South Australian borders have reopened to three of Australia’s jurisdictions, but the move is being resisted by other states and territories.
On Wednesday, South Australia removed mandatory quarantine requirements for arrivals from so-called “COVID safe” areas Western Australia, the Northern Territory and Tasmania.
SA Premier Steven Marshall told The Advertiser his state had bitten the bullet on lifting border restrictions after an extended period of good health results, and hoped others would soon follow.
“Somebody has to go first. Somebody has to lead the way,” he said.
“We appreciated that it wouldn’t mean that flights would start the following day but we are having discussions via the Tourism Commission and airport, with airlines.
“We hope to see them in coming weeks. SA becomes an attractive destination for Northern Territorians and West Australians potentially to travel on roadtrips.
“The lower level of restrictions and much lower level of infection rate will make SA a very attractive destination. Hopefully, we can move ahead with Queensland very soon.”
These same freedoms do not yet apply for South Australians leaving the state, and travellers entering SA from either New South Wales or Victoria are still required to self-isolate for 14 days.
Moreover, as there are still no reciprocal travel arrangements in place, travellers from WA, the Northern Territory and Tasmania will still be required to undertake 14 days of self-isolation after returning to their home states and territories.
Premier Marshall said it would be up to other states to decide whether similar arrangements would apply for South Australian residents travelling interstate.
“What we are effectively doing is removing the border on our side … that means that we should see more people travelling into South Australia,” he said, according to ABC News.
“It’s got to be direct travel, so somebody can’t travel from Western Australia into Sydney and then into South Australia.”
However, WA Premier Mark McGowan has already ruled out following suit. He said his state’s border arrangements would remain “until such time as it’s healthy and safe to bring them down”.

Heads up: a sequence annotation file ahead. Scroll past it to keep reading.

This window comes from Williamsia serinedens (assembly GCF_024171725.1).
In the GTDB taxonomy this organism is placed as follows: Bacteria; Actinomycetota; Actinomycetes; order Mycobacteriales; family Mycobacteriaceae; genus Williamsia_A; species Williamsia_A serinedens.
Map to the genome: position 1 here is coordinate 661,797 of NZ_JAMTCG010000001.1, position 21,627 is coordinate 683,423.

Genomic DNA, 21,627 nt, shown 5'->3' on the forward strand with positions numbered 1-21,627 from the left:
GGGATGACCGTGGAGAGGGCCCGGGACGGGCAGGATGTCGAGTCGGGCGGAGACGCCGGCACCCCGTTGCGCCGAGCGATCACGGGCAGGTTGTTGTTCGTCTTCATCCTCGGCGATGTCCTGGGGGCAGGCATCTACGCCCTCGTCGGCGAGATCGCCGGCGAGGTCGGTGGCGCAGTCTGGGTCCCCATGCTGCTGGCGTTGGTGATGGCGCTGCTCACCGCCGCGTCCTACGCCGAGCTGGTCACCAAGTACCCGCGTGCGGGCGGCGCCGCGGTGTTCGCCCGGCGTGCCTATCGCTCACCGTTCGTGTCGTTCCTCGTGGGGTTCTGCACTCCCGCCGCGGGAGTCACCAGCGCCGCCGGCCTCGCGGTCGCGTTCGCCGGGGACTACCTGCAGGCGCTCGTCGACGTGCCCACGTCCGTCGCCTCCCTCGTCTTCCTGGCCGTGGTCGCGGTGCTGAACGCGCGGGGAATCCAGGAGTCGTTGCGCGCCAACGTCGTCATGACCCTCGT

It comes as the McGowan government prepares to face a High Court legal battle led by Clive Palmer, state tourism bodies and now the federal government over WA’s state border closures.
McGowan also said that he had received Commonwealth advice that leaving Victorian and NSW travellers out of the agreement was unconstitutional.
According to multiple reports, discussions have taken place among state premiers to create a national travel ‘bubble’ between South Australia, WA, Tasmania, the Northern Territory, the ACT, and Queensland.
“In terms of picking and choosing between the states, as I’ve said many times, the advice we have is that is unconstitutional, and that is confirmed by the federal government,” McGowan said.
According to News Corp, the jury is out on whether this move is unconstitutional, with debate centred around rights to free trade and movement, and under which conditions it would be deemed reasonable to hinder them.
Marshall advised the SA Transition Committee had considered its own legal advice and determined it was safe and legally sound to open up to states and territories that pose a lower risk.
He said there was “no reason for us to be unnecessarily detaining citizens from Western Australia, the Northern Territory or Tasmania”.
Prime Minister Scott Morrison, who has been urging for an end to internal divisions between state premiers, said South Australia had made a “welcome move forward on the path to a COVIDSafe reopening”.
“Looking forward to returning to SA to enjoy a locally-brewed Coopers,” he tweeted.
Featured image: iStock/moisseyev